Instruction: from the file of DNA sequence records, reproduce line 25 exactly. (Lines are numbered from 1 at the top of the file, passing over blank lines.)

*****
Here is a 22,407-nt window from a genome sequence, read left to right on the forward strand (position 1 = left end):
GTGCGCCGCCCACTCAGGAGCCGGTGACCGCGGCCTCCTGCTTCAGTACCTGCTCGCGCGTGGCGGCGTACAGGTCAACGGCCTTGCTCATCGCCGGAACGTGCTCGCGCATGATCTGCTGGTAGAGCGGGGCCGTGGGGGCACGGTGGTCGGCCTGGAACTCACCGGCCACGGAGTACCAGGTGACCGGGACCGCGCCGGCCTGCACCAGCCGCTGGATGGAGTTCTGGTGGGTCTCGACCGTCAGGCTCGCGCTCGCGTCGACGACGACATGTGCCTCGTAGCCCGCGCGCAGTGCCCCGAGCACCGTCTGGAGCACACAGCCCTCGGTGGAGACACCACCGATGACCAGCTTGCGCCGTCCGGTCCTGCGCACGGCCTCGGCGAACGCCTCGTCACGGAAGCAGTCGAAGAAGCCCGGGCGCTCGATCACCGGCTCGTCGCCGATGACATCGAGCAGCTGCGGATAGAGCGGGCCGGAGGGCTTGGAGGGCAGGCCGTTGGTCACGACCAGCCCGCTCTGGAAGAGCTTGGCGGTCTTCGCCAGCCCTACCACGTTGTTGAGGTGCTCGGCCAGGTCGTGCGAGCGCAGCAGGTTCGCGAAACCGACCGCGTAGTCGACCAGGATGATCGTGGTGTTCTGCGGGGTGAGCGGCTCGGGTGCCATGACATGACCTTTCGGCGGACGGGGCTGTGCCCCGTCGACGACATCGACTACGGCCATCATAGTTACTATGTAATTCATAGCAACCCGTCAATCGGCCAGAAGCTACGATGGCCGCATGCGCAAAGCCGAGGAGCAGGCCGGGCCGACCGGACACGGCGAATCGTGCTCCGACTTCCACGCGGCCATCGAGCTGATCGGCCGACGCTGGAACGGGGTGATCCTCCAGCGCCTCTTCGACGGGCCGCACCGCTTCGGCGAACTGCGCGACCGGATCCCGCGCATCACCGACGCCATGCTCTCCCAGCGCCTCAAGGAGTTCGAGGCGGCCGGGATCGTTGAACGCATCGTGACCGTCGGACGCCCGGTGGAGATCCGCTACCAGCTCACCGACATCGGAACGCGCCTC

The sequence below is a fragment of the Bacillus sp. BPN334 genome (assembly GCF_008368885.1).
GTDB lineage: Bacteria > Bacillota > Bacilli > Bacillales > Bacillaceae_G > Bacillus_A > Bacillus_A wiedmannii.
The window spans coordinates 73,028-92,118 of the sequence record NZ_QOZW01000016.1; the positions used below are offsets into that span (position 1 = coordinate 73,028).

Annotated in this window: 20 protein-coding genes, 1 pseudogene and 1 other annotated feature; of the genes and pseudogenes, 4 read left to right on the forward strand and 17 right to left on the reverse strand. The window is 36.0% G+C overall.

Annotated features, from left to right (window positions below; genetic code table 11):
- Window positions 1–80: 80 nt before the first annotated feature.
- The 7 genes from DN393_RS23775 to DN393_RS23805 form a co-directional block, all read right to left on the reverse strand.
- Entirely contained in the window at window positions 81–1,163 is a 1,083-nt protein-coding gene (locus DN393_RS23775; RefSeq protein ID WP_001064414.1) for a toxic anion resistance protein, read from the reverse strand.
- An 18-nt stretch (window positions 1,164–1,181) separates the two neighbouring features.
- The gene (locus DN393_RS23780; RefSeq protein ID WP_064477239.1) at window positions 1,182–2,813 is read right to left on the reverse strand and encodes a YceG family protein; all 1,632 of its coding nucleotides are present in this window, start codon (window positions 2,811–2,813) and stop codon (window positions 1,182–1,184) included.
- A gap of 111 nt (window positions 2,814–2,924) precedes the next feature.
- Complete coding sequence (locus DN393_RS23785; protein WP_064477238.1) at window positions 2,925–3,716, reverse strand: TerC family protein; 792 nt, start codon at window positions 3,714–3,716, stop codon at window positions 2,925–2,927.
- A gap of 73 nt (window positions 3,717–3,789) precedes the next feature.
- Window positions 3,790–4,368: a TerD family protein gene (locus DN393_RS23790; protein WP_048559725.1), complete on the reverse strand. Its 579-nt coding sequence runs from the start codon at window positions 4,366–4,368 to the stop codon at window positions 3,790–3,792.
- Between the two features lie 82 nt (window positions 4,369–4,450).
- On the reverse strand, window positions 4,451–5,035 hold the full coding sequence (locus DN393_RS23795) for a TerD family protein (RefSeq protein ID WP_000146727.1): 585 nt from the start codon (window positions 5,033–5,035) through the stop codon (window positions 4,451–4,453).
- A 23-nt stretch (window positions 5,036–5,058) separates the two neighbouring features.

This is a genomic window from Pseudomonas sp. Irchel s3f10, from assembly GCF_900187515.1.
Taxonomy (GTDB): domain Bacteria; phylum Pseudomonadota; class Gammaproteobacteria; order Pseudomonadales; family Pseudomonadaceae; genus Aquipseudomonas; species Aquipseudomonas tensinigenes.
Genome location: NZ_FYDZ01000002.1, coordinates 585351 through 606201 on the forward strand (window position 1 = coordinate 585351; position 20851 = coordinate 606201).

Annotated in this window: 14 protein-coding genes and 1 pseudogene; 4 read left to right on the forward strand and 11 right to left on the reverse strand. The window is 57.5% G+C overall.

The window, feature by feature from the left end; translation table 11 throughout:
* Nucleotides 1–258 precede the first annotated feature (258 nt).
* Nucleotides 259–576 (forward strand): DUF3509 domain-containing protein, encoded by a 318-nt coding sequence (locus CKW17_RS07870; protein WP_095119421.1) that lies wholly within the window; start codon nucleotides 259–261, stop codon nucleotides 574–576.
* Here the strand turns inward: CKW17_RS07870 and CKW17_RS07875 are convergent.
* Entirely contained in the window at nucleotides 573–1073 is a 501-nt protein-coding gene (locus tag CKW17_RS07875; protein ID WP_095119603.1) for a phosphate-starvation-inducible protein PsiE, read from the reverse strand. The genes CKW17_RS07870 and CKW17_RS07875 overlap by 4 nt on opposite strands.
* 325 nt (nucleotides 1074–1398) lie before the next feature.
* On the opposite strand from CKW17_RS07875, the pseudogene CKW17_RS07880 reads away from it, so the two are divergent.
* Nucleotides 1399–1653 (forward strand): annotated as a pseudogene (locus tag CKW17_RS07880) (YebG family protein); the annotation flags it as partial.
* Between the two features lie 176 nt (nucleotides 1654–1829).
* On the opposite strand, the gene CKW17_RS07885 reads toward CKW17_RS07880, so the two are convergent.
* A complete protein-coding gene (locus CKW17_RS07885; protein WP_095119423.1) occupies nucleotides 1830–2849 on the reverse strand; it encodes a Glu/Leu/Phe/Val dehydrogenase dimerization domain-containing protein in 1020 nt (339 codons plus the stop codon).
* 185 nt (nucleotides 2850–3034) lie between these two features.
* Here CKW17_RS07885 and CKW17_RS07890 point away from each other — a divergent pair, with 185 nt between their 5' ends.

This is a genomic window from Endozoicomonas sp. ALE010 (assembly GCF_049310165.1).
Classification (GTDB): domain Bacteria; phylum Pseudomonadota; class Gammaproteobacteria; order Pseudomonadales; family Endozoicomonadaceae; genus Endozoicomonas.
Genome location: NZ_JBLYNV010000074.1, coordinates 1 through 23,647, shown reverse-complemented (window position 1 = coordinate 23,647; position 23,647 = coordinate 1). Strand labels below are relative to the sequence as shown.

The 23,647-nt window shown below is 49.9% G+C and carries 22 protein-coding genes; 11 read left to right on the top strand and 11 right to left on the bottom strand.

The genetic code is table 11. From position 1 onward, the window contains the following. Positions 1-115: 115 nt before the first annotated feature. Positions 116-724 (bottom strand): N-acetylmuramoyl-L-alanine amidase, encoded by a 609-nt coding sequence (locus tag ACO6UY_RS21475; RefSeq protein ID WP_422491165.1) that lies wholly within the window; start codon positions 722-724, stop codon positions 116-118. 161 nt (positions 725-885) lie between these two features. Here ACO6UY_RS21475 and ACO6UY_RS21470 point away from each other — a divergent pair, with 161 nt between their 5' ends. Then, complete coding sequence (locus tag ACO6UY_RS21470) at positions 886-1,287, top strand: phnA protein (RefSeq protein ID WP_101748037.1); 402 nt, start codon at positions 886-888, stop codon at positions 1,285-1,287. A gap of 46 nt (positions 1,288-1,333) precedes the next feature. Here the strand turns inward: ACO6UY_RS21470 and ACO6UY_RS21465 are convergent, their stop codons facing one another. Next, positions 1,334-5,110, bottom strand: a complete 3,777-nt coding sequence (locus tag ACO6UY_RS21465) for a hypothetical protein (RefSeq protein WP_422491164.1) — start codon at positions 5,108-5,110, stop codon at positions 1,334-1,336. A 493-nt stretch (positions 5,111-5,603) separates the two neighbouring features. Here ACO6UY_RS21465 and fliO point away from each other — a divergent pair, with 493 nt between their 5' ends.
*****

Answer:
* Nucleotides 1–258 precede the first annotated feature (258 nt).